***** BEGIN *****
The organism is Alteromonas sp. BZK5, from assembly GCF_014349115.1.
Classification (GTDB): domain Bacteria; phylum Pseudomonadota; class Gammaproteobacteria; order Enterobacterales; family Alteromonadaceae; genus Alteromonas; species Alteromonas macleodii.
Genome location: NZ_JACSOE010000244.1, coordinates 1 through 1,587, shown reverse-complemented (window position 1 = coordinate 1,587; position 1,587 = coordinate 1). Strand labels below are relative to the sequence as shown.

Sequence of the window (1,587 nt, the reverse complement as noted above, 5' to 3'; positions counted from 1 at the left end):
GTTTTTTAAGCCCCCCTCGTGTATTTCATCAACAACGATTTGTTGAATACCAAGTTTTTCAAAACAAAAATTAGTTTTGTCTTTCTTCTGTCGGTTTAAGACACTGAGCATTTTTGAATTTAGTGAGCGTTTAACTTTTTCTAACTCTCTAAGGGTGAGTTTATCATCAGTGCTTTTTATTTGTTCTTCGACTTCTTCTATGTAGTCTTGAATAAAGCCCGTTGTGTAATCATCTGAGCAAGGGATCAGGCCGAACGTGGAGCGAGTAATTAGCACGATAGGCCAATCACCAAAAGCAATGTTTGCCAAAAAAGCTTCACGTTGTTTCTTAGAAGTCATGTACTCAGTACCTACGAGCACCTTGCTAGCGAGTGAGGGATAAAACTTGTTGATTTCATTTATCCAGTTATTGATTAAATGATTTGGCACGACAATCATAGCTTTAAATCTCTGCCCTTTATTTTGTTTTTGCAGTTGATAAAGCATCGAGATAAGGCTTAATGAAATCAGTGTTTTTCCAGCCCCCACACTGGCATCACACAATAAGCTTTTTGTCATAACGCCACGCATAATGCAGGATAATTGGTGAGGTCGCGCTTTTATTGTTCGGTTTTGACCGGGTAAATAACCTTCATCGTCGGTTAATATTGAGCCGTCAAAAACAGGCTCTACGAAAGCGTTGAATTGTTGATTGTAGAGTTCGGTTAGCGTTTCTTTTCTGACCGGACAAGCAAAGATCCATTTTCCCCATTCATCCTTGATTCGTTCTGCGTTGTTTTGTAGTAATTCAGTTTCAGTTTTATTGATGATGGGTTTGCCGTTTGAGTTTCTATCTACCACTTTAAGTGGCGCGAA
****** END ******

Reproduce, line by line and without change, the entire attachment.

The organism is Alteromonas sp. BZK5, from assembly GCF_014349115.1.
Classification (GTDB): domain Bacteria; phylum Pseudomonadota; class Gammaproteobacteria; order Enterobacterales; family Alteromonadaceae; genus Alteromonas; species Alteromonas macleodii.
Genome location: NZ_JACSOE010000244.1, coordinates 1 through 1,587, shown reverse-complemented (window position 1 = coordinate 1,587; position 1,587 = coordinate 1). Strand labels below are relative to the sequence as shown.

Sequence of the window (1,587 nt, the reverse complement as noted above, 5' to 3'; positions counted from 1 at the left end):
GTTTTTTAAGCCCCCCTCGTGTATTTCATCAACAACGATTTGTTGAATACCAAGTTTTTCAAAACAAAAATTAGTTTTGTCTTTCTTCTGTCGGTTTAAGACACTGAGCATTTTTGAATTTAGTGAGCGTTTAACTTTTTCTAACTCTCTAAGGGTGAGTTTATCATCAGTGCTTTTTATTTGTTCTTCGACTTCTTCTATGTAGTCTTGAATAAAGCCCGTTGTGTAATCATCTGAGCAAGGGATCAGGCCGAACGTGGAGCGAGTAATTAGCACGATAGGCCAATCACCAAAAGCAATGTTTGCCAAAAAAGCTTCACGTTGTTTCTTAGAAGTCATGTACTCAGTACCTACGAGCACCTTGCTAGCGAGTGAGGGATAAAACTTGTTGATTTCATTTATCCAGTTATTGATTAAATGATTTGGCACGACAATCATAGCTTTAAATCTCTGCCCTTTATTTTGTTTTTGCAGTTGATAAAGCATCGAGATAAGGCTTAATGAAATCAGTGTTTTTCCAGCCCCCACACTGGCATCACACAATAAGCTTTTTGTCATAACGCCACGCATAATGCAGGATAATTGGTGAGGTCGCGCTTTTATTGTTCGGTTTTGACCGGGTAAATAACCTTCATCGTCGGTTAATATTGAGCCGTCAAAAACAGGCTCTACGAAAGCGTTGAATTGTTGATTGTAGAGTTCGGTTAGCGTTTCTTTTCTGACCGGACAAGCAAAGATCCATTTTCCCCATTCATCCTTGATTCGTTCTGCGTTGTTTTGTAGTAATTCAGTTTCAGTTTTATTGATGATGGGTTTGCCGTTTGAGTTTCTATCTACCACTTTAAGTGGCGCGAA